The Austen characters do not recognise his category in spite of all the hints he gives them. "Curious! I wonder if he meant himself all the time!" muses Isabel after he has given her a speech about "a man" who decides to devote himself to an ideal and "awakes to find himself burning with thirst, craving just that one -- one drop of living water which has been put from him." If they had known who his peers were they could have spotted it immediately and given him a useful response. They are not his peers: he has just moved into their book and made use of them for a while. "Yet suppose -- I say suppose -- that I hate and rebel . . . O, Isabel!" he says.

He came from the outside of this book; he knocked on the door of it and entered; he entered almost without knocking. He does his thing and goes away, and Austen takes over again until the end. The lunch-eating Bengala has been violated and reshaped by the actual physical conditions that appeared around the setting of the book, the presence of convicts and the financial crash that brought Isabel closely into contact with Dr. Mornay. They have refused to let it stay static. They have infected its mode. (My imaginary Stifter has resisted everything that would come from the exterior of the book like that: he has built a book like a dam.)

By the end of Bengala it has been revealed that the Austen-characters can't cope with characters from other modes of book: everybody else dies: the body of Vidal's book is fundamentally hostile to everyone except Austens.

Sunday, December 8, 2013

and so I am

The absence of adaptive flexibility here fascinates me: once the subject matter changes then the style has to change as well, into a different mode that must have felt right (felt Vidal) for the non-Austeny classes; that mode is high physical shouting drama, raving misery, characters going mad, and the "melancholy cry" of the curlew.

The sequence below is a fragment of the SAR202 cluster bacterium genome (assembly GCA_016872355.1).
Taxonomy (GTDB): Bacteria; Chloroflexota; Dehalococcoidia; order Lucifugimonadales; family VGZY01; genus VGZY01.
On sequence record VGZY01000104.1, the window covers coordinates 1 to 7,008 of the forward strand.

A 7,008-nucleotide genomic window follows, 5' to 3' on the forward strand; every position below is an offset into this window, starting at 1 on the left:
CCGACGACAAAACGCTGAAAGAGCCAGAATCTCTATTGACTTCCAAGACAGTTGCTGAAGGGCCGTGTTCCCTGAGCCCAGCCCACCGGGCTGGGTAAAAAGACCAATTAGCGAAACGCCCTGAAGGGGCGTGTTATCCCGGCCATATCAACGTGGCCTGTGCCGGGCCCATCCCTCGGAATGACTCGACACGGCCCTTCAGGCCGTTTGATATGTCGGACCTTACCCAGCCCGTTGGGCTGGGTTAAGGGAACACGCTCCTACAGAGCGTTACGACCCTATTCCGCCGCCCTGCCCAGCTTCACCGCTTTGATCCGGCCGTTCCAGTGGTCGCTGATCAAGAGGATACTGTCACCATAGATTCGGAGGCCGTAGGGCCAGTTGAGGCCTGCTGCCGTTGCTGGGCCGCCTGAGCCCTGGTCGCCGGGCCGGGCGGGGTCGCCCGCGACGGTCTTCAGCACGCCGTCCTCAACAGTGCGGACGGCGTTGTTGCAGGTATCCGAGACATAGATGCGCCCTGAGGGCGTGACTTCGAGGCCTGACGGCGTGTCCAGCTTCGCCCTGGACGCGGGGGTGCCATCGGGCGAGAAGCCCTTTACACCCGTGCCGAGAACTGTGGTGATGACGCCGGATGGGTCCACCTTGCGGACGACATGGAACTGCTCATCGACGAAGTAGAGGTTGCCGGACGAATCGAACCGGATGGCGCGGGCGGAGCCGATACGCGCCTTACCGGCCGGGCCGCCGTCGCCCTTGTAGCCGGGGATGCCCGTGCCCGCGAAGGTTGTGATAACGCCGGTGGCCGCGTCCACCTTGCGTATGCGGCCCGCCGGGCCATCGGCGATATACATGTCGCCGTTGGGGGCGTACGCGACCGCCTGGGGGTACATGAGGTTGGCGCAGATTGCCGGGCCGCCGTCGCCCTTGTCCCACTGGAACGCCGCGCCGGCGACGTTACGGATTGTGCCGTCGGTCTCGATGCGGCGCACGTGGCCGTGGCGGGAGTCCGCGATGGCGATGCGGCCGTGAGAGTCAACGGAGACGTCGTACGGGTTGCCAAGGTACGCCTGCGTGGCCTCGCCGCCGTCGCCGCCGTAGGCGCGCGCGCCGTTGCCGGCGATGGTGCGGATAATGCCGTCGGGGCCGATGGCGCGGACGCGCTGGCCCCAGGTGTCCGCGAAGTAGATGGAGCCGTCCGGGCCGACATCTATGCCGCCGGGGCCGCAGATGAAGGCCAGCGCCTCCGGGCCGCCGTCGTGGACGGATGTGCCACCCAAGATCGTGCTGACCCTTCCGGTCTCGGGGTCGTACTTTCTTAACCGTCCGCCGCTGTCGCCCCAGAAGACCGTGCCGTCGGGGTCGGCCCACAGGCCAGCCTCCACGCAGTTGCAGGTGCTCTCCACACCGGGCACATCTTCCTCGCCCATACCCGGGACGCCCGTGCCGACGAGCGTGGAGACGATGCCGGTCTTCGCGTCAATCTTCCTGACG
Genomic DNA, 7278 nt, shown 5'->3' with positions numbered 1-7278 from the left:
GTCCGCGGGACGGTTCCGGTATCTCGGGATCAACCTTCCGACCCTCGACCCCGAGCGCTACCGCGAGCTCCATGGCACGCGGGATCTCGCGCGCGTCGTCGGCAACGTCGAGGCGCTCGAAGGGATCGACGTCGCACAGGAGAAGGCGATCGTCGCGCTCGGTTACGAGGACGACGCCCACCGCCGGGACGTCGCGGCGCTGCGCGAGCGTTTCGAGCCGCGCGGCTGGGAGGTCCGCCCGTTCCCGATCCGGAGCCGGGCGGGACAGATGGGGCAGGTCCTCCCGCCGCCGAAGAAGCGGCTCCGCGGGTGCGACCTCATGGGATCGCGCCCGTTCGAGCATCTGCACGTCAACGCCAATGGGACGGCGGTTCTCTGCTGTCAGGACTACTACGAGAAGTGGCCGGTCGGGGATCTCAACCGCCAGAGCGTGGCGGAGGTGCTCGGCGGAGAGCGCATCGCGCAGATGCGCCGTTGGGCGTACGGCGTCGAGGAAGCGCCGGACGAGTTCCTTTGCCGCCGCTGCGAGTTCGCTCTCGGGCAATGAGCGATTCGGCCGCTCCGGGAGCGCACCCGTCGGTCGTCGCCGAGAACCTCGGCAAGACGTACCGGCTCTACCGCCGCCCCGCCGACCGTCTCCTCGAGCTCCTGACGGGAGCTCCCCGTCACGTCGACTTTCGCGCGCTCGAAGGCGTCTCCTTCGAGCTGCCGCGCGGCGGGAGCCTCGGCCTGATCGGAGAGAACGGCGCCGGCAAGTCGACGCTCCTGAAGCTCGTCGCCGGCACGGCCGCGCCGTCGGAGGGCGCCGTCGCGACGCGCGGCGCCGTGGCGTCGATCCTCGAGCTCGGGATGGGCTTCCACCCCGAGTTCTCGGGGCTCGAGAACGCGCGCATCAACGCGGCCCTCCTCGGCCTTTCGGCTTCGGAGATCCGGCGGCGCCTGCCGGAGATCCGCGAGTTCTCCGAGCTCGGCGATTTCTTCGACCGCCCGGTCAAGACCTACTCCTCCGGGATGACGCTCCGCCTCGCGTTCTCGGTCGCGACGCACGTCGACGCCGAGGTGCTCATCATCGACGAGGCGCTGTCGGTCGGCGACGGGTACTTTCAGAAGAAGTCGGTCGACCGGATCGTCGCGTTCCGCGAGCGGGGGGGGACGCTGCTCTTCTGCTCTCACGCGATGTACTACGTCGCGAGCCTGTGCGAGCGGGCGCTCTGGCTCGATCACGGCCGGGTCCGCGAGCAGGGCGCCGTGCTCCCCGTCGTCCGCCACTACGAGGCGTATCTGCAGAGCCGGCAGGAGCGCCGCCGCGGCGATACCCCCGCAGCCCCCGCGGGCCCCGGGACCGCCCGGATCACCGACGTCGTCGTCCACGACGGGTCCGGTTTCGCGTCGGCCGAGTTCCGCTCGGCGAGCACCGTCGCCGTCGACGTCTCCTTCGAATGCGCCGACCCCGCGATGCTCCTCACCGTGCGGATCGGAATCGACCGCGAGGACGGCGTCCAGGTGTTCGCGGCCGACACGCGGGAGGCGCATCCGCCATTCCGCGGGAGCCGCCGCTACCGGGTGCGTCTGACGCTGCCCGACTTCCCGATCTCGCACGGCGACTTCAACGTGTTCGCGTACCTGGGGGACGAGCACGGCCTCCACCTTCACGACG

But she awoke, and had quite an access of delirium, screaming and talking, knowing no one, but always insisting that she was going on some weary journey, among trees, with nothing to eat, and a very high wind; and that Jack was free, and was expecting her. Then she looked at her stained arms and hands and shuddered, exclaiming at her horror of blood.

The lead characters among the convicts are ordinarily desperate and either frantic or cruel in ways that do not have any correlation among the Austen people, who, when they suffer, do it without madness or visions of blood. The Austens have probably read Shakespeare and the non-Austens haven't, but it is the dying non-Austen whose literary bodily self gets miscegenated with Ophelia, with Lady Macbeth, and with repetitive mad-person lines that have been written for spoken-acting voices. "Yes, yes; I'm ill, am I? Well, and so I am. That's odd," she says. (Repetitions in Shakespeare: "No more o' | that, my lord, no more o' that," "It is the cause, it is the cause, my soul," "Now, now, now, now:" all tether-ended people gone frantic, closing in on death.)

And her Jack is driven into a cul de sac that seems doomed and fated, which is not a state that afflicts the Austens, but it does affect people in Shakespeare as well as the Ancient Greeks and Romans who were at the mercy of their spiteful gods who came down and shot your tootling sons with arrows because you had insulted them. In the same Ancient vein, one of the characters in a Vidal short story from Tales for the Bush discovers (when the author gives him the words to say so) that his wife has died from a lingering illness because he did not go to church. The convicts and workers in Bengala are closer to Vidal's early people than to these later Austenesques; they are closer to plays and poetry and the Austens are closer to prose.